Fan TheGladka says that "adapting only that what was in manga and not adding anything to it" would be a pretty bad scenario.
"I will never understand why people want [a complete retelling of the manga] so much. Best to take ideas from the different version[s] and weave them into a unique version of the series," fan GalaxyCosmos adds. In a way, that's exactly what Pretty Guardian Sailor Moon did, but it changed some pretty crucial parts of the characters, which might be pushing it too far for some fans' tastes.
2. The series will end up following a "Monster-of-the-Day" format.
Quick, name a youma from the original Sailor Moon manga!
Oh, you can't think of any? That's because unlike the first anime, which introduced youma in season 1, cardians and droids in season 2, daimon in season 3, lemures in season 4, and phages in season 5, the original manga didn't feature too many "monsters-of-the-day," wherein the baddies that Sailor Moon and her pals faced were great in number and not very distinct in detail.
When Sailor Moon first got started, we were introduced to youma that took human form, but they weren't explicitly named in their youma forms. For example, the youma that disguised herself as Naru Osaka's mother was called Morga in the first anime, but had no name in the manga. You'd think that giving a youma a name would mean it's important somehow, but aside from Jadeite grousing that Sailor Moon had defeated Morga so easily, we never heard about her again.
"I feel while that [the monster-of-the-day format] has nostalgic value of older anime story telling for magical girl series, it’s a bit outdated," says fan ChibiCosmos.
Consider how many of the 200 episodes of Sailor Moon are actually necessary to understand the story and its characters. Pare the series down to its bare essentials, and you'd see that not that many episodes are actually contributing much of anything to the story. Sure, episodes like 65, "Dispute Over Love! Minako and Makoto Face Off" exist to emphasize the boy-craziness of Minako and Makoto, but that's about it. The episode didn't reveal anything new about the Black Moon Family, and didn't move the overall plot about why the Black Moon was after Chibiusa or the Silver Crystal.
If there's any drawback to the possibility of sticking too closely to the original manga's storyline, it's that some of the named villains, like the Ayakashi Sisters Koan (Catzi), Beruche (Birdie), Calaveras (Avery) and Petz (Prizma) would be one-shot enemies, rather than well-rounded characters given a shot at redemption. But if their early death and lack of development in the new anime means we get to see more developmment and an accurate rendition of other characters left hanging by the first anime, like the Amazon Quartet, then I think that's something of a fair trade.
So long as the new anime series doesn't try to overextend itself by making tons of filler episodes with pointless stories that contribute nothing to the overall plot (which is usually why "monsters-of-the-day" get created in the first place), then the sacrifice of those characters originally developed more in the first anime and less in the original manga will be okay.
Of course, the best-of-both-worlds scenario might be for Toei to fully flesh out all of the characters, enemies and allies alike. That would mean we could still see a redemption for the Ayakashi Sisters, but also get the Amazon Quartet as Sailor Senshi. Or perhaps we could see more of Naoko Takeuchi's vision for Minako's past as Sailor V, rather than a wholly-invented storyline involving her faking her death in some explosion in England….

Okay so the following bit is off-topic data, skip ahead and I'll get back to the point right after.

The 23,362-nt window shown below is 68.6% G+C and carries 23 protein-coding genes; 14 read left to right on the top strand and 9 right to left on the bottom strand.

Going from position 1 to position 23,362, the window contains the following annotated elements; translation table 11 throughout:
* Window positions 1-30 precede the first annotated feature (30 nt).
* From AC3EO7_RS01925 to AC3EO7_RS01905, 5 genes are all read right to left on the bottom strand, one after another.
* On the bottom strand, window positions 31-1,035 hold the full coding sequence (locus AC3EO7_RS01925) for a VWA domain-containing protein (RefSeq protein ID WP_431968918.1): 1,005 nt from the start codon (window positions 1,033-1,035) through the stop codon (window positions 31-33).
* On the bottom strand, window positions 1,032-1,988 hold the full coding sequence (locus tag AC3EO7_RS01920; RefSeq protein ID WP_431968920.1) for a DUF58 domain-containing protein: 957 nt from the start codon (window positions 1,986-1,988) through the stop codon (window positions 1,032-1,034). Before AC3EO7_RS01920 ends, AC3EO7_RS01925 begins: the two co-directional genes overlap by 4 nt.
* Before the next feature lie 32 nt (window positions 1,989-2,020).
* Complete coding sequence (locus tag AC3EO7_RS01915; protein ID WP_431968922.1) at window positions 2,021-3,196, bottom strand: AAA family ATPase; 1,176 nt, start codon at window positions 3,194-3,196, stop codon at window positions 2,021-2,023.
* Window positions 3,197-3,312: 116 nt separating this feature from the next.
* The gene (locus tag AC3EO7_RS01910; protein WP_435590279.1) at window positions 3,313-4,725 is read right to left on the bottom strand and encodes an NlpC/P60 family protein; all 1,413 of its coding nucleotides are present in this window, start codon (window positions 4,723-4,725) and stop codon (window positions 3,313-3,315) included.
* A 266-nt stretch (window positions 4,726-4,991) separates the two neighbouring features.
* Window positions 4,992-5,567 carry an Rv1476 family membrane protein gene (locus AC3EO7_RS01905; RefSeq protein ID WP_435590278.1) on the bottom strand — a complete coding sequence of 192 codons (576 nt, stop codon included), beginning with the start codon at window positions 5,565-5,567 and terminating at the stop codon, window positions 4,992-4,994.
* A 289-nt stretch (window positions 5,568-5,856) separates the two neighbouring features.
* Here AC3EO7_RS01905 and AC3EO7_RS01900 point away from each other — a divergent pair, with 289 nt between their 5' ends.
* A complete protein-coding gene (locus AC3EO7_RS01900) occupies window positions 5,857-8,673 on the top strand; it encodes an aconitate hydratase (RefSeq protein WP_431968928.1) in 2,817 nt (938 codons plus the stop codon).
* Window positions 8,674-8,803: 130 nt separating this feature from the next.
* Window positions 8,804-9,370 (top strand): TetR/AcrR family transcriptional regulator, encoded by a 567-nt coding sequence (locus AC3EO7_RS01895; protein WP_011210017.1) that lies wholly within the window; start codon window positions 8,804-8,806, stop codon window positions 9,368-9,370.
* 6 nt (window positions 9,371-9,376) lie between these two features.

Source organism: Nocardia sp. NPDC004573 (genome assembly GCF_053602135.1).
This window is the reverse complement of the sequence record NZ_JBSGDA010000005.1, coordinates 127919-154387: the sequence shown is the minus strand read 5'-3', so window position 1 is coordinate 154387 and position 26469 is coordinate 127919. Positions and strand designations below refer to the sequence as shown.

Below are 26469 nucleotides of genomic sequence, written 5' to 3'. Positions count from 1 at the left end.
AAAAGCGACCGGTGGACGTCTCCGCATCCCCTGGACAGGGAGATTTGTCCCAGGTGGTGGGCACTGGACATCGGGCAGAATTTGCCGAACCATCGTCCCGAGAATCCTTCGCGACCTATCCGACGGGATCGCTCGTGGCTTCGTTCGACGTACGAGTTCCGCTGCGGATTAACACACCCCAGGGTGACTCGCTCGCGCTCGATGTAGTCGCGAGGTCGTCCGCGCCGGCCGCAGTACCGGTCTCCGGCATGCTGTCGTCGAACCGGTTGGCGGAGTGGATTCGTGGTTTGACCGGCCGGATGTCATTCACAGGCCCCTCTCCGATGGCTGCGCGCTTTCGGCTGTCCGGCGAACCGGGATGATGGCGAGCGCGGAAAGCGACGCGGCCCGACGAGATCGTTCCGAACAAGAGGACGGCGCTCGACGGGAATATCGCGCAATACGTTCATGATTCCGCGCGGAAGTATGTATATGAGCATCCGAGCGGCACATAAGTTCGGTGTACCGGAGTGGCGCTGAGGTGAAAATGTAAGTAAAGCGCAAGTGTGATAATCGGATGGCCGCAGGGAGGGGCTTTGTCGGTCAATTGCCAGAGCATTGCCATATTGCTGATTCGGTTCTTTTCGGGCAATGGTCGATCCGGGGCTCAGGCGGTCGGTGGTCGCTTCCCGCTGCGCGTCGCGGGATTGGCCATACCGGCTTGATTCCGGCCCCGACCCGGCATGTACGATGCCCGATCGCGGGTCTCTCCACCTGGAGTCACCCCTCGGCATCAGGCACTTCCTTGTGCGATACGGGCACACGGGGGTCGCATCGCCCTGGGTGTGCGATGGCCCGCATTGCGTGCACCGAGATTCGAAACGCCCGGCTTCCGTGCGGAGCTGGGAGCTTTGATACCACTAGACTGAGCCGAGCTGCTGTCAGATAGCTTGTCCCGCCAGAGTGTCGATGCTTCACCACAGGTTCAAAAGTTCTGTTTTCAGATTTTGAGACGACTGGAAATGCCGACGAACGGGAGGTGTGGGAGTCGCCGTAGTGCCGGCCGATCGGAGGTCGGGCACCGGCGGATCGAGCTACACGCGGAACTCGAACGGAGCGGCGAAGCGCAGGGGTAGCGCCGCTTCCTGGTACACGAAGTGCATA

If they do that, we could get a series that not only adds to the original manga story, but also does something different from the first anime, which was to pretty much heal everyone and everything, or just kill them completely. Having a "gray area" would allow for there to be antagonists who aren't villains (like the Four Generals, who were originally allies of Prince Endymion, but we didn't learn that until near the end of the first arc), sometime-allies (in the vein of Haruka and Michiru in the first anime, or Minako and Rei in many episodes of Pretty Guardian Sailor Moon), or even allies-gone-bad (Ami and Mamoru in PGSM, Mamoru in the first anime and original manga, or Every Single Senshi in the Stars arc of the original manga). Consider the animosity introduced by the Sailor Starlights, "invaders" in the original manga, or the morally-questionable actions of Sailors Lethe and Mnemosyne, Senshi who just wanted to protect each other, since they had no place to call home anymore.
1. Masahiro Ando will animate it. ANY of it!
The number one "worst case scenario" I've seen from multiple fans across the web is the idea that Masahiro Ando will animated ANY of it. While his animation direction and style is quite distinct, compared to many of the other animators of the first Sailor Moon series, his tends to look too childish and comic for a magical girl series, especially if the new series is going to follow the darker story and themes of the manga.
Ando's characters tend to look unrefined, too young, and simplistic, compared to the more nuanced, "shiny," or detailed work of other series animators like Ikuko Itou, Shigetaka Kiyoyama, Takayuki Gorai, Kazauyki Hashimoto, or Tadao Kubota.